BEIJING -- China plans to put an emphasis on supporting economic growth as the pains of U.S. tariffs begin to kick in, a development that could push President Xi Jinping's deleveraging campaign and other structural reforms to the rear seat.
The Communist Party's Politburo decided at a Tuesday meeting to take measures to prop up the economy in the second half of 2018.
"The economy still faces some new challenges and the external environment has changed notably," a statement from the meeting said, according to state-run Xinhua News Agency, in a clear reference to the trade war.
The country's purchasing managers' index fell 0.3 point in July from the previous month to 51.2, the National Bureau of Statistics reported the same day, retreating for the second straight month as U.S. President Donald Trump kept his promise to impose 25% duties on $34 billion of Chinese products July 6. With more U.S. tariffs in the pipeline, Xi is now concerned that a drop in exports will weaken the whole economy.
Party leaders at the meeting pledged to continue to implement a "proactive fiscal policy" and intensify infrastructure work. They also called for "prudent" monetary policy, dropping the term "neutral" used until now, as the government shifts toward a more accommodative policy.
"China will maintain control over the floodgates of monetary supply and keep liquidity at a reasonable and ample level," reported Xinhua on the meeting.
The government has already begun to expand infrastructure investment. Premier Li Keqiang visited the Tibet Autonomous Region from Wednesday to Friday, dropping by railway projects to call for quicker construction, Xinhua reported.
"Infrastructure development in the country's central and western regions is relatively weak, and promoting effective investments to improve weak links will not only narrow the gap in regional development but also helpful for the country to cope with economic downturn," he said.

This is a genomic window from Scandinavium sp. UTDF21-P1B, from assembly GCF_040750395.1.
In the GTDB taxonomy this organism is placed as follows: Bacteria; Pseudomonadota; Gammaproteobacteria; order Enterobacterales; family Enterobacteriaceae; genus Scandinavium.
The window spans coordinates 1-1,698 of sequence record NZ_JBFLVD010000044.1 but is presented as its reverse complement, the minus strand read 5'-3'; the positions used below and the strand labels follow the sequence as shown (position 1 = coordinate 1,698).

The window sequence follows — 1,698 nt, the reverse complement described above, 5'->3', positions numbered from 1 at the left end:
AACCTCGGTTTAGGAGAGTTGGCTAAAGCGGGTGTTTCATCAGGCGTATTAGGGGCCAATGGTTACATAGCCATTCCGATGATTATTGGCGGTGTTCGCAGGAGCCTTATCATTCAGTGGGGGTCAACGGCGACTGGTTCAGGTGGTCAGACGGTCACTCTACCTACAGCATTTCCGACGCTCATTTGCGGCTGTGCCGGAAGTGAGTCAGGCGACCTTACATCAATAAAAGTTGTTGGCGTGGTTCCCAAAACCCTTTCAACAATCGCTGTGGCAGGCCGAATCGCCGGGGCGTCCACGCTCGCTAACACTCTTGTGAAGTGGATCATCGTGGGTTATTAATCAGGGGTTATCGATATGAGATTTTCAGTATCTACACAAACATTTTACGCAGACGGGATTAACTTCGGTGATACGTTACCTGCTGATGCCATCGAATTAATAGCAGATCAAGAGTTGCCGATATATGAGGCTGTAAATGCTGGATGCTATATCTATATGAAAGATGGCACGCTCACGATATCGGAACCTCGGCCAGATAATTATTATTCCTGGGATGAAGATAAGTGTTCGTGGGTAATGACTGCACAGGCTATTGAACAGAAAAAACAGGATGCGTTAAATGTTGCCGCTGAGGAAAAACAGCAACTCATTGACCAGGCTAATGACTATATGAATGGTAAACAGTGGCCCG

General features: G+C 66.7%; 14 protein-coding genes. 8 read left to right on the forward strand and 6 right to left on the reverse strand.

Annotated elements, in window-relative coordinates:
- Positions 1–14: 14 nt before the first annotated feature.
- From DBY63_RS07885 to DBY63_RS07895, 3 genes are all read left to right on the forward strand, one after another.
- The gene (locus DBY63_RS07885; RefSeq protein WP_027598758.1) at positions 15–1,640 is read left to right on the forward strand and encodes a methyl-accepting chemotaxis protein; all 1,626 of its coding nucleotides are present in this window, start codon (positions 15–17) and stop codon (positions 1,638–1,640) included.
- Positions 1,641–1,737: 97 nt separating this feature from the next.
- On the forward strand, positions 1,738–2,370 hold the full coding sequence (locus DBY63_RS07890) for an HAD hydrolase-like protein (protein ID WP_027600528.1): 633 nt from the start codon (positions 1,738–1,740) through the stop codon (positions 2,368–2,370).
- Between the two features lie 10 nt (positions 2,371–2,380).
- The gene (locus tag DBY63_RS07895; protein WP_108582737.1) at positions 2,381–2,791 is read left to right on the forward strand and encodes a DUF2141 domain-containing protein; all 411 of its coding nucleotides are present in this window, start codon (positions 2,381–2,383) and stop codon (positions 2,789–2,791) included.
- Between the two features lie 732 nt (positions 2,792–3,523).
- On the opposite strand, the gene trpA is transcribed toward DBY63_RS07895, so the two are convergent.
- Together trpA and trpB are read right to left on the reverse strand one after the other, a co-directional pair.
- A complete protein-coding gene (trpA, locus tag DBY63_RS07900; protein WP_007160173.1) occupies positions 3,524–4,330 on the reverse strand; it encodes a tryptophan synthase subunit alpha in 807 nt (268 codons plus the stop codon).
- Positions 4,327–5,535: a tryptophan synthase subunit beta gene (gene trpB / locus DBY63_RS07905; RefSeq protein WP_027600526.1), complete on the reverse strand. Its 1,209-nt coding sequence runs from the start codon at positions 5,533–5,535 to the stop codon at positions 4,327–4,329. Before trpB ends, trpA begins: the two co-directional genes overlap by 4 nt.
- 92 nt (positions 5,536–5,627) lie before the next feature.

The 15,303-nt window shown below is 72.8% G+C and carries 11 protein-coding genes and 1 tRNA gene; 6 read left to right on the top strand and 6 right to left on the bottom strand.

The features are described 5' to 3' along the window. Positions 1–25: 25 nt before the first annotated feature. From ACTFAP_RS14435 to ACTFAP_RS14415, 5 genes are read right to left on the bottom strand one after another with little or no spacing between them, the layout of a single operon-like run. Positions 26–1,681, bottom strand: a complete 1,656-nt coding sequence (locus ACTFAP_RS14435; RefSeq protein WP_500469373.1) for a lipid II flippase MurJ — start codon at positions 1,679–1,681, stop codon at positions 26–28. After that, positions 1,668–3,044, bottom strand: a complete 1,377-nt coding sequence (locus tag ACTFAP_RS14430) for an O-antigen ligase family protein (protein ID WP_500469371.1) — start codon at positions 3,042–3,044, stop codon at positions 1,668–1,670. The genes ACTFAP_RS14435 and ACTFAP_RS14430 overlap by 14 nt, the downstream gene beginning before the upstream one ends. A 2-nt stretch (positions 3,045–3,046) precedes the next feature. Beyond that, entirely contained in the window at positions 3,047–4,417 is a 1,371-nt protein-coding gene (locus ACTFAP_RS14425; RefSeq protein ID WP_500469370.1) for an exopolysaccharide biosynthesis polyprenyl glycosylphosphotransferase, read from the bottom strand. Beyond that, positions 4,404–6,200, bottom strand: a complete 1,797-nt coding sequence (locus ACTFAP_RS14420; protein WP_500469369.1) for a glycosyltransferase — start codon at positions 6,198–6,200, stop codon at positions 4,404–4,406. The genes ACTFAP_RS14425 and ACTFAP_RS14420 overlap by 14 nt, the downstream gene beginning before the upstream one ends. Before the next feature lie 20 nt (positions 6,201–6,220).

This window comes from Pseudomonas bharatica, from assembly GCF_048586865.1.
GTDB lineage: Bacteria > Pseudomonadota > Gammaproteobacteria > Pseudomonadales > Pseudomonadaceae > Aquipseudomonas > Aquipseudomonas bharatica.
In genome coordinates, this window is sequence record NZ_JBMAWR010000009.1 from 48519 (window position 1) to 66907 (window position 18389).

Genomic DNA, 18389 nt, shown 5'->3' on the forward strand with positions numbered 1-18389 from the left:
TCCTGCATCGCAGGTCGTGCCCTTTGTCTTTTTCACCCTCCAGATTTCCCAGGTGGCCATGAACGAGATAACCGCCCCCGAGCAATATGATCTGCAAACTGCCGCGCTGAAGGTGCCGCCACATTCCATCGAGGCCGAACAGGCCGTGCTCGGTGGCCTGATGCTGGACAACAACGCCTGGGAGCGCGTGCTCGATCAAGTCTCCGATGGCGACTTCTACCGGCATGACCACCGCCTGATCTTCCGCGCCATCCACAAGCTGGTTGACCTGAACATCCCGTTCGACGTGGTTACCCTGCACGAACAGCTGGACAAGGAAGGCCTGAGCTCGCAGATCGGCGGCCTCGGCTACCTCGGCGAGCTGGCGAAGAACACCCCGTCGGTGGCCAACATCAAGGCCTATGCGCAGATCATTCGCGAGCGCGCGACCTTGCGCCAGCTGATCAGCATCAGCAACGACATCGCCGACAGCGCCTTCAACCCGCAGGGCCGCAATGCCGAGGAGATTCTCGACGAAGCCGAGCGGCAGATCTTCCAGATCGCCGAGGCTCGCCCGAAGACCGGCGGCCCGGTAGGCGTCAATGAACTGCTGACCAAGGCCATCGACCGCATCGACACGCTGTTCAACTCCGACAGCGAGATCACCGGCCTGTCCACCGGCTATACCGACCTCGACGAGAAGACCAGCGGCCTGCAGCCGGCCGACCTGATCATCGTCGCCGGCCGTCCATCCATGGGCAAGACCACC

After the global financial crisis a decade ago, China launched a 4 trillion yuan ($586 billion at current rates) stimulus plan that created excessive debt at local governments and state-owned enterprises for road and rail construction.
To get the debt under control, Xi has been careful about large public investments. But Li's statement signals a policy pivot that could shelve Xi's deleveraging campaign while revealing the level of concern among the leadership about the trade war.
China's real gross domestic product grew 6.7% in the April-June quarter, down 0.1 percentage point from the previous quarter as infrastructure spending and consumption dwindled. Infrastructure investment was a particular drag on the economy, rising only 7% in the first half of 2018 compared with 19% all of last year.
The shock to China's economy would be immense should the trade war depress exports, prompting more officials to lobby for greater spending to head off a downturn. Some may even place the blame for a sudden slowdown on Xi's shoulders.
China will not resort to a "deluge" of stimulus policies and will warn local governments against unbridled infrastructure spending, the State Council, or cabinet, chaired by Li, declared at an executive meeting on July 23. But it also ordered financial institutions to meet the needs of local government funding vehicles, which pay for infrastructure projects, to ensure that enough money is available to complete construction. As the flow of money to local governments increases, however, ill-considered projects are more likely to pop up.